One night, Kyle dies a humiliating accidental death by asphyxiation, and Lance makes it look like a traditional suicide, where an unhappy Kyle hanged himself in the closet. He also writes a stunningly eloquent suicide note that quickly goes viral, and Kyle's classmates come to regard him as some sort of teenage martyr, who understood them and what they were going through better than anyone else.

A cult forms around the veneration of Kyle, and Lance realizes that his class has suddenly become the school's most popular, with all the students wanting to know more about Kyle, and Lance uses this to his advantage. He then writes a journal he claims was written by Kyle, a convenient posthumous discovery, which is poised to become a bestseller, and several big publishing reps show an interest in it, and it is widely circulated, and the principal announces that the library will be renamed in Kyle's honor.

Some might accuse Lance of exploiting Kyle's death, but he never quite financially profits from it, and actually seems bothered and disturbed by that prospect, as much as by the illusion he has constructed, portraying Kyle as a shy, sensitive, secretly intelligent kid; Andrew knows better, and slowly starts to suspect the truth. And surely those around Lance, who parasitically attach themselves to the tragedy, are even worse; like the self-serving grief counselor.

The film is a rather bold, brilliant dark comedy from writer-director Bobcat Goldthwaite, pulling few punches, and never softening its tone, as it depicts the merciless world these characters inhabit, where their quirks and egos are amplified. It shifts effortlessly from comedy to drama, with low-key scenes that show some bonding between Andrew and Lance, Lance's interactions with his elderly neighbor, who shares his love of pot brownies and zombie flicks, and Lance's improbable romance with Claire.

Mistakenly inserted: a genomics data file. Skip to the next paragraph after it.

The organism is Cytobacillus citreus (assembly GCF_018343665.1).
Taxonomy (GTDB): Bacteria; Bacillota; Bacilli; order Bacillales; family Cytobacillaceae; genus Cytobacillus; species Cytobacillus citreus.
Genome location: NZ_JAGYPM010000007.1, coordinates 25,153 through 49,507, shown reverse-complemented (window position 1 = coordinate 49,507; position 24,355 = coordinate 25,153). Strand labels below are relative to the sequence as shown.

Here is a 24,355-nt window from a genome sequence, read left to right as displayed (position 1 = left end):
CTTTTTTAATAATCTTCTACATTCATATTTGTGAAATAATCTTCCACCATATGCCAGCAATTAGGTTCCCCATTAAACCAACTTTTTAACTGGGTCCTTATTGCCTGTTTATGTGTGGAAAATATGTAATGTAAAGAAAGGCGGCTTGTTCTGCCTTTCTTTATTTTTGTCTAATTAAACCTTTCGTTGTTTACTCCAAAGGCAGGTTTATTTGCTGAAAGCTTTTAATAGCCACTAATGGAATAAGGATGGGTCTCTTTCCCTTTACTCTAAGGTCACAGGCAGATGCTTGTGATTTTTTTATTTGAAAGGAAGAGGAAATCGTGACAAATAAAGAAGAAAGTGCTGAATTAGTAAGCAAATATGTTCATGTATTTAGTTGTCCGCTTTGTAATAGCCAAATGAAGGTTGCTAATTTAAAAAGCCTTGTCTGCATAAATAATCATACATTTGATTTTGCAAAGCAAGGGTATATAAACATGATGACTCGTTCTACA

Lance never loses our sympathy, despite some of his actions. I was never a fan of Bobcat's "unique" stand-up shtick, which mainly centered on his high-pitched voice, and then he made Shakes the Clown, his-love-it-or-hate-it directorial debut. This is much finer, more coherent, more insightful, and arguably more ferocious, cynical movie. And much depends on the performance of Robin Williams, who has rarely been better.

Williams is one of those enviably versatile actors we once identified exclusively with comedy, stemming from his manic, improvisational style; but his role here owes more to his work in Awakenings and The Fisher King, a comparison I make deliberately, because once again, Williams has a late nude scene, not full-frontal, but we do see his whole backside. In context, this scene is excellent, and cheer-worthy (thanks, as well, to the use of "Under Pressure" by Queen and David Bowie), as Lance finally achieves happiness, and realizes that a new phase of his life has begun.

Williams manages to be mean, miserable, touching, and very funny, individually and all at once, with no visible conflict or contradiction. Daryl Sabara, from Spy Kids, is remarkable, if only in how he channels so much anger and perverted misanthropy. I was not expecting that of him.